In a curt exchange, Clegg defended Facebook, when it was put to him that humanity has never known such a powerful mass communication tool. The argument used was that the service was being adopted as a negative and harmful tool by some members of the public with little repercussion or control.
Clegg argued Facebook was only as moral as the person using it. He likened it to the printing press being responsible for both Shakespeare's Twelfth Night as well as Hitler's Mein Kampf. His interviewer countered that this was exactly the same argument that pro gun groups make. Given that Clegg cited an interest in gun prohibition in the same interview, this was a move sure to irritate.
When the video was first live-streamed, Clegg stated that it was seen by around 200 people. It was the hours after where the most damage was done, with the video repeatedly uploaded to Facebook, as well as other social media sites, and seen by over 1.5 million people. Clegg stated that since then, he has been working with other large social media companies, as well as governments, to find ways to mitigate the spread of similar harmful material in the future.
4. Facebook Can Protect Young People on Instagram
Facebook-owned Instagram has come in for a lot of criticism in Clegg's home country over the past few years. Most notably, due to a high profile case where a 14 year old girl's suicide was linked to material about depression and suicide on the her Instagram feed. Instagram boss, Adam Mosseri, stated in an interview last week that the company was unable to solve the issue on its own, adding “we can't stop people from saying nasty things”.
When asked how the company could tackle the problem, Clegg said that Instagram had been speaking with mental health experts, and that it now acts to take down graphic content, as well as introducing filters to hide certain content.
Whether or not this goes far enough remains to be seen. Even some of its biggest stars don't like using the platform. Selena Gomez, who has over 152 million subscribers, has recently said that it makes her feel depressed, and the she avoids using it:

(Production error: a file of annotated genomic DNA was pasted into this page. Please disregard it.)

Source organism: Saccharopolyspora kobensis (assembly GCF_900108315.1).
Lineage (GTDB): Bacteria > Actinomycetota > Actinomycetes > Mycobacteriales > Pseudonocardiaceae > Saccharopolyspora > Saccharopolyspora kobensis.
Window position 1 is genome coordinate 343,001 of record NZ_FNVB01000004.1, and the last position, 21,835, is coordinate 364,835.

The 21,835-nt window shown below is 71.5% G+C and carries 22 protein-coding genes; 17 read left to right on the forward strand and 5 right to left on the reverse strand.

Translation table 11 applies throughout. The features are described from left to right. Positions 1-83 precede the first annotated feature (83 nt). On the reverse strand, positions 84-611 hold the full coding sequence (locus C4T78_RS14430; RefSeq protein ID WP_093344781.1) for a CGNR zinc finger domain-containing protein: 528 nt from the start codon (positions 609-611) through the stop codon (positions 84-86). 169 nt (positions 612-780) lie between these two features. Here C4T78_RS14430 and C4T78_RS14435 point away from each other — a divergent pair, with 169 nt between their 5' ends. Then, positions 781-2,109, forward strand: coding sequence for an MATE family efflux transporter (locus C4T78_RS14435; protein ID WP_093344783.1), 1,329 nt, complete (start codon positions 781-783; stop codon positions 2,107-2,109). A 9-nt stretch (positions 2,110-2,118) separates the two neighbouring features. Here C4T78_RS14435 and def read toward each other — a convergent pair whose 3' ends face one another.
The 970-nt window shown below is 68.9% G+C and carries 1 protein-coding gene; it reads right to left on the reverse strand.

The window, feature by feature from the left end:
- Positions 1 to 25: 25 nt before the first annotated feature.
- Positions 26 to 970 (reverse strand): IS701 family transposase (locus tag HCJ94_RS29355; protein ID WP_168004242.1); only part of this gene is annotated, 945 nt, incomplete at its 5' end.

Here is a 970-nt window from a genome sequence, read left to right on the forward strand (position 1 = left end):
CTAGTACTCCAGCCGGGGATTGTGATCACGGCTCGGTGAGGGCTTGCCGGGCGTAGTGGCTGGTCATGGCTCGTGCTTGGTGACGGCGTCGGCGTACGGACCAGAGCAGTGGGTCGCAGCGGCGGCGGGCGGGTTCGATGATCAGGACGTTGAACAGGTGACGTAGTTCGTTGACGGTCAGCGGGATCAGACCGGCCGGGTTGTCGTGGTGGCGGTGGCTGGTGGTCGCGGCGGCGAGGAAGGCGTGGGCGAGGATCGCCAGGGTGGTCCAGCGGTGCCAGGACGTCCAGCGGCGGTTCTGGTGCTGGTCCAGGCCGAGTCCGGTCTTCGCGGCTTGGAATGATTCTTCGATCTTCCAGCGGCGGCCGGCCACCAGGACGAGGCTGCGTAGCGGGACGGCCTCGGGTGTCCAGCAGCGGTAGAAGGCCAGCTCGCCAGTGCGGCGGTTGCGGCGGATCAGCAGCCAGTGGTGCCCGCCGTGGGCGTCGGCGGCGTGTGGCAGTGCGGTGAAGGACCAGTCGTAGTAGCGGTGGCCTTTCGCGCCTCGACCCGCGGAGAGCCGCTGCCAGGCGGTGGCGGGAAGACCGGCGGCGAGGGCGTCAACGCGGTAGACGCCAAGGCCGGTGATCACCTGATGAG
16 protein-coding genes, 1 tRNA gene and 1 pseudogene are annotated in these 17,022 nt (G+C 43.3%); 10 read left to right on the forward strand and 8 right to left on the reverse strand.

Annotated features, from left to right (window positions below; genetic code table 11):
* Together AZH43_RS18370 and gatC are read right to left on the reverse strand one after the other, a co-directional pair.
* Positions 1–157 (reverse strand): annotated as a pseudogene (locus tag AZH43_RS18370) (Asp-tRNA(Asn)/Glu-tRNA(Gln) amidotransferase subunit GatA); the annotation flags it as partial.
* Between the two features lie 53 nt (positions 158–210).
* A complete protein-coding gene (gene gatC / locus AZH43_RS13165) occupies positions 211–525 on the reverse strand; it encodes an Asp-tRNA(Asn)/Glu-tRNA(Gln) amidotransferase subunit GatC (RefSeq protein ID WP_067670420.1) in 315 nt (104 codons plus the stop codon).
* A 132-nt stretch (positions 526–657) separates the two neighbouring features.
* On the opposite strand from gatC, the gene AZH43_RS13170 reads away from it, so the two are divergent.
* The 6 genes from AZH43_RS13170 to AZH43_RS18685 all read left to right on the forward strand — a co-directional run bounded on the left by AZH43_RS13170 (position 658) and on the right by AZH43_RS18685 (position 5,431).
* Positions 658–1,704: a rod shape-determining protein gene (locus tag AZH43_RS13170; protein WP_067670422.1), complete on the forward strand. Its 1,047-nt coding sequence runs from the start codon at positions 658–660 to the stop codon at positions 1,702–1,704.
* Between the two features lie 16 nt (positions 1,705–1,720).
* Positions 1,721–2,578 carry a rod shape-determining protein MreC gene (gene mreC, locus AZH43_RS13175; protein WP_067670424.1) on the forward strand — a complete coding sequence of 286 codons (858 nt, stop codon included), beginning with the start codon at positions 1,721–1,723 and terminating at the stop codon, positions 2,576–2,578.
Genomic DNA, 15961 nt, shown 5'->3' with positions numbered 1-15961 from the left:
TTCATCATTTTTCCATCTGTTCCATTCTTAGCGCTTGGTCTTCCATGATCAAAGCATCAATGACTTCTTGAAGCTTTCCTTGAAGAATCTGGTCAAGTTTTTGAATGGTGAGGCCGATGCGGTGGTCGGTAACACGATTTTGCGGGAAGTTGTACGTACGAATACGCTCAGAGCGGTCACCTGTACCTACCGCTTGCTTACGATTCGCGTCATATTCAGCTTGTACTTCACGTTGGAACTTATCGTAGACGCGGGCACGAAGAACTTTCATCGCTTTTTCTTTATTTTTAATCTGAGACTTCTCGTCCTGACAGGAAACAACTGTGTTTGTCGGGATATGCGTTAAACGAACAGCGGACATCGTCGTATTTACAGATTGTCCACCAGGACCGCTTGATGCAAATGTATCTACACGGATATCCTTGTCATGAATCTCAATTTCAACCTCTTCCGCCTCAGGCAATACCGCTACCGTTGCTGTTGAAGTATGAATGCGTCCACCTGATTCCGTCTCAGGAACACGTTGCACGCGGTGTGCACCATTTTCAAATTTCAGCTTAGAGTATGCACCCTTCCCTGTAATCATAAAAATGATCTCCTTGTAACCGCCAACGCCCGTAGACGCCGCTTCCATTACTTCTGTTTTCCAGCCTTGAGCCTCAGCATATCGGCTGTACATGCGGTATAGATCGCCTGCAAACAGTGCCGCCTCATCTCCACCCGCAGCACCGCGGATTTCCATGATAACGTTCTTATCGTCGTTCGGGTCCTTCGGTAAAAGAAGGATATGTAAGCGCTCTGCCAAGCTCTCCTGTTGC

“I used to use it a lot, but I think it's become really unhealthy for young people, including myself, to spend all of their time fixating on all of these comments and letting this stuff in”
5. Russia Didn't Meddle with the UK Referendum
Perhaps understandably, one of the hot topics in the BBC interview was that of Facebook's contribution to the Brexit referendum result. With the UK scheduled to leave the European Union in October of this year, there has been a lot of speculation that Russia had been pulling the strings of public perception on social media, and sowing misinformation about the UK staying in the EU.
Clegg, who is a staunch ‘remainer' – someone who wanted to stay within the EU – shot down this allegation:
“There is no evidence that it happened in the Brexit referendum. We ran two full analyses of all the data we have in the run up to the Brexit referendum; we have found no evidence of a significant attempt by outside forces”
Clegg also downplayed the important of the Cambridge Analytica scandal, wherein it emerged that the consulting firm had harvested millions of Facebook users details for political purposes. According to Clegg, no raw Facebook data was found on the company's servers, and no UK Facebook user data was involved. Despite this, several former employees of Cambridge Analytica have since come forward and stated that the firm was involved in helping promote pro-Brexit groups.
Instead, Clegg deflected the criticism to other sources. He claimed that Eurosceptism roots go very deep within the UK, and that any influence held on voters was far more likely to have come from more traditional media outlets.